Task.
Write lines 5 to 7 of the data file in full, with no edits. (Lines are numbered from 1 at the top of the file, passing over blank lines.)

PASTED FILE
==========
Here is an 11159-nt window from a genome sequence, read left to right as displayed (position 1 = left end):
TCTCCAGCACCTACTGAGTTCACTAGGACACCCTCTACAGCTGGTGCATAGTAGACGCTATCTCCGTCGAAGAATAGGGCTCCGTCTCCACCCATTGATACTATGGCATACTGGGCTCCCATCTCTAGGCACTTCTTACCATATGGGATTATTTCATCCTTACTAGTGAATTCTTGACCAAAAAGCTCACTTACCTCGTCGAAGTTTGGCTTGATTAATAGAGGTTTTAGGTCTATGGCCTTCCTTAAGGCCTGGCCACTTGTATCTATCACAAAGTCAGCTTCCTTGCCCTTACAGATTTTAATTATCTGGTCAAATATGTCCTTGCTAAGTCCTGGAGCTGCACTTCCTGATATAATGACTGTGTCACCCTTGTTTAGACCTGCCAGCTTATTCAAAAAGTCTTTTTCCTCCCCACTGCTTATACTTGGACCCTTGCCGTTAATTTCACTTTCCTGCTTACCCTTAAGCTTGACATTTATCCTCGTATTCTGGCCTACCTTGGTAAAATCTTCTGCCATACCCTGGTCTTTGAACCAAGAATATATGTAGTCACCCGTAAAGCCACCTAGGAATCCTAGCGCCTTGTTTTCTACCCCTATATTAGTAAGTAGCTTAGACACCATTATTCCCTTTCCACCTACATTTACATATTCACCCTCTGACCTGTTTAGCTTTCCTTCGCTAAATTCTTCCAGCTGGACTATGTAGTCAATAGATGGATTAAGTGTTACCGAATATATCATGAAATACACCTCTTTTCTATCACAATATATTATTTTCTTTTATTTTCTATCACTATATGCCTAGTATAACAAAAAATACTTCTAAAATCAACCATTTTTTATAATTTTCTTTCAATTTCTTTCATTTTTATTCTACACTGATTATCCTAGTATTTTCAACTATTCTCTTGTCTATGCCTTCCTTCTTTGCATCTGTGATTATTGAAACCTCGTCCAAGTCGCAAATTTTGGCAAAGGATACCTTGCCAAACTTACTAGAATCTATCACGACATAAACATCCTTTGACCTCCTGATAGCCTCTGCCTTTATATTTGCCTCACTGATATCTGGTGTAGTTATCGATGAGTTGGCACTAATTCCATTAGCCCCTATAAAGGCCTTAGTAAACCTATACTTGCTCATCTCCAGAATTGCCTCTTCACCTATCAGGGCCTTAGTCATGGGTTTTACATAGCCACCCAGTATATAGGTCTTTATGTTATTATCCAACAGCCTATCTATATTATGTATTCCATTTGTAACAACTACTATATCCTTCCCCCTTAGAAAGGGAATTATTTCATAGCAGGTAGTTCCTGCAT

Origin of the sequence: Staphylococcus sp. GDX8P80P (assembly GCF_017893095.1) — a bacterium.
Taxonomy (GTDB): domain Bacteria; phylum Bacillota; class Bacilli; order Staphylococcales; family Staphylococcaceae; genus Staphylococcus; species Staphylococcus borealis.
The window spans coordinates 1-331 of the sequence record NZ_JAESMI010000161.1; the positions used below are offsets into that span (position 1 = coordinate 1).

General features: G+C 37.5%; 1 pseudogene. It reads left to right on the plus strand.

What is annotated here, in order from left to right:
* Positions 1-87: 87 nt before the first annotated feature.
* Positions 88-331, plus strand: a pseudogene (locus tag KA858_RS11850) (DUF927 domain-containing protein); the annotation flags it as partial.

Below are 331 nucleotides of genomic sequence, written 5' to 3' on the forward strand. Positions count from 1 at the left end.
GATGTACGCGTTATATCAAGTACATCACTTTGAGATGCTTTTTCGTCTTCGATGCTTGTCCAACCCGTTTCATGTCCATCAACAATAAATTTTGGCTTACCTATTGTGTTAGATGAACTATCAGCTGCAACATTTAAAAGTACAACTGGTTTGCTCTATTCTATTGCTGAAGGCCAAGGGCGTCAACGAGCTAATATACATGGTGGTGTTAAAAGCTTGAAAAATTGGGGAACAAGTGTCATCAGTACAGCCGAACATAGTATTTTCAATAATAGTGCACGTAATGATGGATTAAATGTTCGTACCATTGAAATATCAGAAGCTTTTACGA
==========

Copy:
The window spans coordinates 1-331 of the sequence record NZ_JAESMI010000161.1; the positions used below are offsets into that span (position 1 = coordinate 1).

General features: G+C 37.5%; 1 pseudogene. It reads left to right on the plus strand.

What is annotated here, in order from left to right: